As I pointed out in a recent comment in my blog post about non-pharmacological approaches for fibromyalgia, “seeking treatment is, in itself, a pain behaviour – designed to communicate (Hadjistavropoulos et al, 2011).
Treatment seeking is associated with higher levels of distress, catastrophising, disability and it seems to be a learned behaviour developed from childhood (Ferreira, Machado, Latimer, et al, 2010). Clinicians respond to treatment seeking, and particularly to distress associated with treatment seeking, thus reinforcing the process of seeking treatment. Responding to distress with analgesia, investigations, injections, infusions may settle the distress in the short term – but it fails to address the distress long term – in fact, it can amplify distress (Salkovskis, & Warwick, 2001).”
People who are distressed and worried about what their pain means for their future are more likely to look for help than those who are confident they can carry on. They’re also more likely to feel that their pain interferes with their ability to do everyday activities and occupations. These are the kinds of people we typically see in clinical settings – because people who don’t feel distressed and are not disabled just don’t seek help. Von Korff (2013) cites a Portugese study that found that around 11% of people reported severe chronic pain, and a further 26% reported milder chronic pain, yet the groups were very similar in terms of how frequently they looked for treatment.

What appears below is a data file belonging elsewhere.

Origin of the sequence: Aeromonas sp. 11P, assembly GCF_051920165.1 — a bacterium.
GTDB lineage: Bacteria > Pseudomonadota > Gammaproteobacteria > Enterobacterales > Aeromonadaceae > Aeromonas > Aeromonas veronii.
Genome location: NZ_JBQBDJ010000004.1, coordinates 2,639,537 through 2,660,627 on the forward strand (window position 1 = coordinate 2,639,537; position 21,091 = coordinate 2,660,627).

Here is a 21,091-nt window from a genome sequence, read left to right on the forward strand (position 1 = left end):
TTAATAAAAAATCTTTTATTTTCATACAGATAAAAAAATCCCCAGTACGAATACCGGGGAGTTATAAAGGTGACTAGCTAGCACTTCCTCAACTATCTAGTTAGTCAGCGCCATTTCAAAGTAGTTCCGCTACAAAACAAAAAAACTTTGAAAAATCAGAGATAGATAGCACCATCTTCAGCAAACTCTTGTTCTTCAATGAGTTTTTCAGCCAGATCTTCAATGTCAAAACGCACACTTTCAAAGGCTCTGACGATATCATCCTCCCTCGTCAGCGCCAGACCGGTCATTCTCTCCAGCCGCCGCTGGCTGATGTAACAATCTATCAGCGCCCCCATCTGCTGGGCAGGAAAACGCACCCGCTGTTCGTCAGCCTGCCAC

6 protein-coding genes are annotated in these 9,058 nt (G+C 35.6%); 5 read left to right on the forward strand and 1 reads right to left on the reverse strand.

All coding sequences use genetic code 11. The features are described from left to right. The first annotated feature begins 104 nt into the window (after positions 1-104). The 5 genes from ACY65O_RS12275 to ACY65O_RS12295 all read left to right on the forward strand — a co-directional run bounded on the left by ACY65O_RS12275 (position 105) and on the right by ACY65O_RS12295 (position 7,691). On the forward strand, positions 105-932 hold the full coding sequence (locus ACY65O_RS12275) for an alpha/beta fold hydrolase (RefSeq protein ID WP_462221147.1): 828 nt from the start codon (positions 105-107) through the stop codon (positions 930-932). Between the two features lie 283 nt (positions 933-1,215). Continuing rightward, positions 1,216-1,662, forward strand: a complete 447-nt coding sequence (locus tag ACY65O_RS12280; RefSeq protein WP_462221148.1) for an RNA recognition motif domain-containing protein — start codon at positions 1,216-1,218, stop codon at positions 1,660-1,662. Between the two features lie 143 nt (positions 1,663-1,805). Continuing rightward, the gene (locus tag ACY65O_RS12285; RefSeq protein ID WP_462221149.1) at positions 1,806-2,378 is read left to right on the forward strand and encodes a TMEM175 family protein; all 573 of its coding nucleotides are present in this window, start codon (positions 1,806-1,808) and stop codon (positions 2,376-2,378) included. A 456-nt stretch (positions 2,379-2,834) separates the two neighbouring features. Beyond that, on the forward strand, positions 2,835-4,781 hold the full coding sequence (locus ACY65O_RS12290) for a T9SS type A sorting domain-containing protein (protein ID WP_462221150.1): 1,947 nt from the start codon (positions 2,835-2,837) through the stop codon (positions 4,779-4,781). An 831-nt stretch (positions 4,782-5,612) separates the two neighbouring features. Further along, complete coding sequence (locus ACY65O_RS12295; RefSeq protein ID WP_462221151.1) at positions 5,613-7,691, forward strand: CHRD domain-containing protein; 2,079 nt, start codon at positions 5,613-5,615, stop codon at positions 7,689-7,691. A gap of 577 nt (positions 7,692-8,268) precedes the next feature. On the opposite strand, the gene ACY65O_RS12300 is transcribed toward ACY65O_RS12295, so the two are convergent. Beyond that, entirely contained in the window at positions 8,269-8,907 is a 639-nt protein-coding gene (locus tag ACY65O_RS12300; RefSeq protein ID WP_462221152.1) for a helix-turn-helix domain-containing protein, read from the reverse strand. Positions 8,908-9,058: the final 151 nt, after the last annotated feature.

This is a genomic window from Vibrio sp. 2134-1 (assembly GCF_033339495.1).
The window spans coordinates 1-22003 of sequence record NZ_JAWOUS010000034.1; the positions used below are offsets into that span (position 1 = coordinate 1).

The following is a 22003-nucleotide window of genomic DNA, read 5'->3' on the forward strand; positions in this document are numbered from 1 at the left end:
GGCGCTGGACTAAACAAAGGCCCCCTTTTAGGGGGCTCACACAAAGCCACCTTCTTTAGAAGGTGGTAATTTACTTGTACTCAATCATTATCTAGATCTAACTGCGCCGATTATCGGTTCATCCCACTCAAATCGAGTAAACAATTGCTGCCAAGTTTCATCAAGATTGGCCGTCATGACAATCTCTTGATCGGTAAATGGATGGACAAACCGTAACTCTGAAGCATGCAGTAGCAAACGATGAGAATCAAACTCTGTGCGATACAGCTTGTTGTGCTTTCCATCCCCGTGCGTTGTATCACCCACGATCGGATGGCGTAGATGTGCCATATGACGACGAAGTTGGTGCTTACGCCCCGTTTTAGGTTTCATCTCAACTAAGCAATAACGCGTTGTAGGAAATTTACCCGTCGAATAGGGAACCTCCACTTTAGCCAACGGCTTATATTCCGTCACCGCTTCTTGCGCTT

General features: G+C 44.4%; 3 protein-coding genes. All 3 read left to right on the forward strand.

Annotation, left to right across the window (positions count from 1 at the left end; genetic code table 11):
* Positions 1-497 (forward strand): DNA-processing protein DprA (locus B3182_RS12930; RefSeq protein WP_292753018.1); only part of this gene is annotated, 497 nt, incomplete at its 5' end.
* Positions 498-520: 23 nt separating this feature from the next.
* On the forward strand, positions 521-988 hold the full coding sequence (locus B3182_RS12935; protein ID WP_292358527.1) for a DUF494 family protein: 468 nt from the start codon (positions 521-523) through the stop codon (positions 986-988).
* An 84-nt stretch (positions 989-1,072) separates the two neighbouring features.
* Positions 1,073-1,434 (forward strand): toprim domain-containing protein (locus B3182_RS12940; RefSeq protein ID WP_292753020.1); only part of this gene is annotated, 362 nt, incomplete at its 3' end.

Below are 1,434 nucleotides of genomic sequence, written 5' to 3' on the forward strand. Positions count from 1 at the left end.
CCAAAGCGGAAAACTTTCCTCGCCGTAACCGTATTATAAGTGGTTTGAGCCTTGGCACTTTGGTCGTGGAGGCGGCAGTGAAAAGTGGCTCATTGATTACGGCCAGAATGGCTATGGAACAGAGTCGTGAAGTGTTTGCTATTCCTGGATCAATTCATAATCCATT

Surely, people with more severe pain would be more likely to look for treatment?
No. Because it’s not the intensity of pain that matters: it’s the meaning we give to the experience.
But – do we as clinicians recognise this and treat people accordingly? or do we carry on doing the same old, same old?
Should everyone with chronic pain be treated? On the one hand, there are many people receiving unnecessary diagnostic procedures and treatments with little to no change in functional status – Von Korff cites three such studies in his editorial (Berwick & Hackbarth, 2012; Lenzer, 2012; and Deyo, Mirza, Turner et al, 2009). A similar argument exists for prescribing opioid medications, and for repeated passive therapies such as hands-on manipulation, acupuncture and so on.
At the same time, IASP and others have declared access to pain management a human right. Are these stances incompatible?
I’m not sure they are, let me unpack that a little before I go on.
Ethical principles for healthcare providers (medical, allied health and “others”) are to respect (1) autonomy, (2) beneficence, (3) nonmaleficence and (4) justice (Gillon, 1994).
While alleviating suffering is the usual reason given for always providing pain reduction to people with chronic pain, I think many people conflate (squish together) having pain and suffering from pain. Suffering, according to Eric Cassell (2011) is “the specific distress that occurs when persons feel their intactness or integrity as persons threatened or disintegrating, and it continues until the threat is gone or intactness or integrity is restored.”
If a person does not feel their identity is threatened, then they are unlikely to be suffering. People who willingly undergo body suspension from hooks through their flesh are not suffering – they tell us they are euphoric, transcendent.
People who have developed acceptance of their pain also do not suffer: pain is only a part of their identity, they continue doing what is important in their lives.
On the other hand, reducing pain intensity does not inevitably mean suffering is reduced. Consider the person who has experienced an angina attack: the pain is gone but the fear and the effect on “life as we know it” remains.